The Law.

RCW 46.61.212 Approaching stationary emergency vehicles, tow trucks, and police vehicles The driver of any motor vehicle, upon approaching any stationary authorized emergency vehicle that is making use of audible and/or visual signals, a tow truck that is making use of visual red lights, other vehicles providing roadside assistance that are making use of warning lights with three hundred sixty degree visibility, or a police vehicle properly and lawfully displaying a flashing, blinking, or alternating emergency light or lights, shall: On a highway having four or more lanes, at least two of which are intended for traffic proceeding in the same direction as the approaching vehicle, proceed with caution and, if reasonable, with due regard for safety and traffic conditions, yield the right-of-way by making a lane change or moving away from the lane or shoulder occupied by the stationary authorized emergency vehicle or police vehicle;

On a highway having less than four lanes, proceed with caution, reduce the speed of the vehicle, and, if reasonable, with due regard for safety and traffic conditions, and under the rules of this chapter, yield the right-of-way by passing to the left at a safe distance and simultaneously yield the right-of-way to all vehicles traveling in the proper direction upon the highway; or If changing lanes or moving away would be unreasonable or unsafe, proceed with due  caution and reduce the speed of the vehicle.


The original Move Over Law was passed in 2007 in an effort to protect emergency workers who were stopped on the highways conducting their business. Since 2007, the number of collisions involving emergency vehicles and workers has increased instead of decreasing. In 2010, legislation was submitted and passed to amend the old law to include an “Emergency Zone.” The Emergency Zone Law was passed in the aftermath of growing numbers of police, emergency technicians, tow operators, and Department of Transportation workers being killed or struck during routine traffic stops, collision/accident response, impounding/ towing vehicles, and highway construction projects.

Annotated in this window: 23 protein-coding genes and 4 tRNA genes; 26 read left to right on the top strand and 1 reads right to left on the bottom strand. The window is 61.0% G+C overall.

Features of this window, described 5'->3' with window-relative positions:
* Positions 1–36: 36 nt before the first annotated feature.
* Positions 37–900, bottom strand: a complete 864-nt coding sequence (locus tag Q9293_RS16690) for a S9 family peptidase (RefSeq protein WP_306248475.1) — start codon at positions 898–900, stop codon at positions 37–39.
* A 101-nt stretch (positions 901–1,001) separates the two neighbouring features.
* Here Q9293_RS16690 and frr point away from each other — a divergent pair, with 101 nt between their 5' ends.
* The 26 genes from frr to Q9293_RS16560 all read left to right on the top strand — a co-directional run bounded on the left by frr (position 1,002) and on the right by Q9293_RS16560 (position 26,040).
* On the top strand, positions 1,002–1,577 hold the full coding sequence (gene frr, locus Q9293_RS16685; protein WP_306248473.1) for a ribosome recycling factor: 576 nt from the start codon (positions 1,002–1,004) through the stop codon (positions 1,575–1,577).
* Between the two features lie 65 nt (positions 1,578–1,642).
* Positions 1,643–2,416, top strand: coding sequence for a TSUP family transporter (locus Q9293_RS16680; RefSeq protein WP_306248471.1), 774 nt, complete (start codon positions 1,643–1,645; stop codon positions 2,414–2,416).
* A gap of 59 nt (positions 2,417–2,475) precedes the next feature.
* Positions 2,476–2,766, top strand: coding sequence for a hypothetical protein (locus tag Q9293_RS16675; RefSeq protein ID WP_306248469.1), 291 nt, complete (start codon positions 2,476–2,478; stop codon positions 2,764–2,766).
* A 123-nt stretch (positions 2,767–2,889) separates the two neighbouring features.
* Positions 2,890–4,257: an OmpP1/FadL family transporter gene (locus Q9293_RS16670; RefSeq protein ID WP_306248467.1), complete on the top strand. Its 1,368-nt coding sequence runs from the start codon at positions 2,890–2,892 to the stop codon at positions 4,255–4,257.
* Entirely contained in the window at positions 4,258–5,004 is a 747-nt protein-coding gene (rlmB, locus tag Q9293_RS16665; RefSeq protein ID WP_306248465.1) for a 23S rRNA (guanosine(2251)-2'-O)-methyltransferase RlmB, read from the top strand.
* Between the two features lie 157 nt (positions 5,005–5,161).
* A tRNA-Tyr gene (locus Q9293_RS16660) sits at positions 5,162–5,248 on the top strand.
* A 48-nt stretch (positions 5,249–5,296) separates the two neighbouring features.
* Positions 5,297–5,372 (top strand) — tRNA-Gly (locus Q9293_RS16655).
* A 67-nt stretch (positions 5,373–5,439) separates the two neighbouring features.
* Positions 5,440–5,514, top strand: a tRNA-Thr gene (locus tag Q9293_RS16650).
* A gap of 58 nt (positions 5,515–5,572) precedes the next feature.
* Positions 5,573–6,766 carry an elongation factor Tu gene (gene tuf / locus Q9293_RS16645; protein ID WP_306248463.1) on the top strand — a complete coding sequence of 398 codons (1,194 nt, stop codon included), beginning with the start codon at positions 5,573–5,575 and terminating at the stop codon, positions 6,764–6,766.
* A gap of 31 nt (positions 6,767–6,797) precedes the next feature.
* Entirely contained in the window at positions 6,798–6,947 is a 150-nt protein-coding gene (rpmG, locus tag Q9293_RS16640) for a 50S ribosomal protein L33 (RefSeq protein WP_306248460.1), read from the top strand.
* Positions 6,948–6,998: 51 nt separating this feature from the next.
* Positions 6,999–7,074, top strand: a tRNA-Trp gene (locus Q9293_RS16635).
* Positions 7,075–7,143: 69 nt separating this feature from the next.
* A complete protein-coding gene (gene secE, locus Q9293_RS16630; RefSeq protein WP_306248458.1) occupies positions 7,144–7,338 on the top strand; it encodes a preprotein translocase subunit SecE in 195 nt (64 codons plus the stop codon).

An Emergency Zone is defined as the adjacent lanes of the roadway 200 feet (10 car lengths) before and after a stationary emergency vehicle with flashing lights, a tow truck using red lights, an emergency assistance vehicle using warning lights, or any police vehicle using emergency lights. The fine doubles for vehicles exceeding the posted speed limit in an Emergency Zone.


If a motorist is stopped by a law enforcement officer for violating the Emergency Zone Law, the driver may receive an infraction. The penalty for the infraction is a monetary fine set by the state’s legislature. You can receive any of the following penalties:

  • Fines for exceeding the posted speed limit are doubled in Emergency Zones.
  • Failure to move over or slow down in an Emergency Zone, the fine is doubled.
  • Motorists could be charged with Reckless Endangerment if driving in a manner as to endanger any emergency worker.
  • If convicted of Reckless Endangerment, you could have your driver’s license suspended for 90 days

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